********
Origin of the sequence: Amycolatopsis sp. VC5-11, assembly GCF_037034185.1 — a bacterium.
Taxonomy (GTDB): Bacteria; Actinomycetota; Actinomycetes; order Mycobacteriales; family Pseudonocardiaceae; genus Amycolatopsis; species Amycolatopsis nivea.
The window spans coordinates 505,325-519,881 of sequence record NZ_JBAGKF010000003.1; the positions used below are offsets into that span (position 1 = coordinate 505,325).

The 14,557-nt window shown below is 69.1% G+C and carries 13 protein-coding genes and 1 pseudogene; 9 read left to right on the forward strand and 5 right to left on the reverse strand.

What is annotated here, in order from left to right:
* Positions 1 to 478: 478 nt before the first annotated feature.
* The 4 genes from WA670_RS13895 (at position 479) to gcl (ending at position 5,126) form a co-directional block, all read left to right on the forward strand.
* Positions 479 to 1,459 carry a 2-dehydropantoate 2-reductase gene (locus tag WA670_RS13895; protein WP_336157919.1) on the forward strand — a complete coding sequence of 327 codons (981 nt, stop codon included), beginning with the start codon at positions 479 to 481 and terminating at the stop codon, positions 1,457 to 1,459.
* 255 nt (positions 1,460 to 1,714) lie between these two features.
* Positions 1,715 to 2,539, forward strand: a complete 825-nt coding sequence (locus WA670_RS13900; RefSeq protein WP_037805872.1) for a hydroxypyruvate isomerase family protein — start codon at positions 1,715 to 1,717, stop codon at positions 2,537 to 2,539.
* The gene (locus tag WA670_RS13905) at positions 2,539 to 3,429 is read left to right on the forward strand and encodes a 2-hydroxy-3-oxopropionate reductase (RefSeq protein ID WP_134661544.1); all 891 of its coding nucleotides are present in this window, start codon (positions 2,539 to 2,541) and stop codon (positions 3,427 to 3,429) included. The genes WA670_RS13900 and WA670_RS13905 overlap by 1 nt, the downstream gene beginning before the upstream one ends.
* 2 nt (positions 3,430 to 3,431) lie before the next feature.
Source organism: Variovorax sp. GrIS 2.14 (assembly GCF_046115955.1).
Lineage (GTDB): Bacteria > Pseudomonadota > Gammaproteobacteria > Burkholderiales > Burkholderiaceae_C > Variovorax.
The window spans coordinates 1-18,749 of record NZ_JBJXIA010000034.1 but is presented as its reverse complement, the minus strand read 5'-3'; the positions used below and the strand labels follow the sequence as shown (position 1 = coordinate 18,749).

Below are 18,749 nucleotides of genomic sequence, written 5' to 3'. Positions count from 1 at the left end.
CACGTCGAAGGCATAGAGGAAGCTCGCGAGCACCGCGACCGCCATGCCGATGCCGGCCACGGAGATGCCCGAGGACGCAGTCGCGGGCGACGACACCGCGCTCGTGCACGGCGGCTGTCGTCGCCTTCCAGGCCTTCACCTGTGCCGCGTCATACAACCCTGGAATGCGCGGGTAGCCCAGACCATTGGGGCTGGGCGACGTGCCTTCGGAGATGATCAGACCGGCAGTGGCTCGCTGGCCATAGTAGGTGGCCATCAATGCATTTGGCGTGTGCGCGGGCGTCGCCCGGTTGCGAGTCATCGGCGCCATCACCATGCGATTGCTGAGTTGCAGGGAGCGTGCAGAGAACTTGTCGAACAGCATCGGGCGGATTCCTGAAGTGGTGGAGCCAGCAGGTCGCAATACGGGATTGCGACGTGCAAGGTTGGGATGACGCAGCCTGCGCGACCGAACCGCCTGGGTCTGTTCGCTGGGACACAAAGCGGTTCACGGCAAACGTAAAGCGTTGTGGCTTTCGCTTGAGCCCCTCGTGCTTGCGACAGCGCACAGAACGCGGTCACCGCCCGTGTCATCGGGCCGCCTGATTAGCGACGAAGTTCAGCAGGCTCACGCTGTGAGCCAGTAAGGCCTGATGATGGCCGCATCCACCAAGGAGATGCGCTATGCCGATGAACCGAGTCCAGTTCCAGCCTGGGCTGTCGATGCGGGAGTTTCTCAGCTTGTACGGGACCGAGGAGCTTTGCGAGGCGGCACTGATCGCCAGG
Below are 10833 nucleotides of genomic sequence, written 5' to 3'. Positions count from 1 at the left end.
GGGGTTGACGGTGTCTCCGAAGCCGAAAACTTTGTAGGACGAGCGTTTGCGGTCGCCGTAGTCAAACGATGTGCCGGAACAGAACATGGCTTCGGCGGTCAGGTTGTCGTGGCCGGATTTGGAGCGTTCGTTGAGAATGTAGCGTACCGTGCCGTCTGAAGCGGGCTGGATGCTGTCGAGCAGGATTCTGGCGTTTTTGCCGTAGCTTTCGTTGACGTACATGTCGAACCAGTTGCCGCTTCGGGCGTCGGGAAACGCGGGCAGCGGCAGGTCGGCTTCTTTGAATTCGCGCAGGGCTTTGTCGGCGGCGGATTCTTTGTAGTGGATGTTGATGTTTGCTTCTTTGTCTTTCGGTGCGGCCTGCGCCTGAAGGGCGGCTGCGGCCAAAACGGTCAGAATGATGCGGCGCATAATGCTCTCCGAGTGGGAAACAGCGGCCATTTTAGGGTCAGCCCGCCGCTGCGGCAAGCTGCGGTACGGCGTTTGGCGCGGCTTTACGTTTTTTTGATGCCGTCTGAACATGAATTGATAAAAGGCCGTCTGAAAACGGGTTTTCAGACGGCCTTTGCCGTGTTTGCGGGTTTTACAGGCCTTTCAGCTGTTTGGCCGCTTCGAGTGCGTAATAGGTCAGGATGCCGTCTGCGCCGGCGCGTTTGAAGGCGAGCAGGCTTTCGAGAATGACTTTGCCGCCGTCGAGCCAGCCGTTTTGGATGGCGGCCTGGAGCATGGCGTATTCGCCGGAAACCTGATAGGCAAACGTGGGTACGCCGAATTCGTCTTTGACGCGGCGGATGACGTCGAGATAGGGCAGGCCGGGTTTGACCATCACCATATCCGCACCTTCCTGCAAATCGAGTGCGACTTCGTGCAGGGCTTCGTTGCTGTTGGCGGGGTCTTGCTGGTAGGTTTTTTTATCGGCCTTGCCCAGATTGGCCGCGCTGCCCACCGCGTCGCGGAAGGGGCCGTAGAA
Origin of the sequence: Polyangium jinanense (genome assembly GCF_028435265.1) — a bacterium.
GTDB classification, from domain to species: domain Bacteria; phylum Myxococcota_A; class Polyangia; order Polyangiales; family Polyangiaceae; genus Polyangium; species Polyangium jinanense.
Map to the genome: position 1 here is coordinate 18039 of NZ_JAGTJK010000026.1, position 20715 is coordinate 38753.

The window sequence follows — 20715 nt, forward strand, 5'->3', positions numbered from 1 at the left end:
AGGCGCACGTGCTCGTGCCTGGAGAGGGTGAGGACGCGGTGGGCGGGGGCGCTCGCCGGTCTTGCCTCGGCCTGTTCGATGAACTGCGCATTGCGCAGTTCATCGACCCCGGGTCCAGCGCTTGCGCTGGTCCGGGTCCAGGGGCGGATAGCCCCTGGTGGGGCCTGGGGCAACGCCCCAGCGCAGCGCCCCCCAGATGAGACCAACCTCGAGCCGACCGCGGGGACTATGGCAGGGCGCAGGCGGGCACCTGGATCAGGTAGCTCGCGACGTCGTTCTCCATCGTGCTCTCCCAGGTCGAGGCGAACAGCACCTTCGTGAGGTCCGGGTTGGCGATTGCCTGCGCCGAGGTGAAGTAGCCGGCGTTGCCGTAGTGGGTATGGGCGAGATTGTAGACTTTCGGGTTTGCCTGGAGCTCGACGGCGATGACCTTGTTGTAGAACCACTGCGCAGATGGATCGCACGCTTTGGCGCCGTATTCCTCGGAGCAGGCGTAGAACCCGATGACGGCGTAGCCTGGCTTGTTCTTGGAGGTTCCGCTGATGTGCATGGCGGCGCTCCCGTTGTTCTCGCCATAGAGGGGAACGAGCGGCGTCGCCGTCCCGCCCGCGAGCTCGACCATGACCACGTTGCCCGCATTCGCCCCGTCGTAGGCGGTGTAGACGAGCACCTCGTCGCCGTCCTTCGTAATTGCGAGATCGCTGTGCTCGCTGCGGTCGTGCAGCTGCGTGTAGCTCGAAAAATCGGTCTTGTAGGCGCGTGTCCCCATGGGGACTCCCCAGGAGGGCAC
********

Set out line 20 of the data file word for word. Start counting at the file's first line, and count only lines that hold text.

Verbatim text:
Origin of the sequence: Polyangium jinanense (genome assembly GCF_028435265.1) — a bacterium.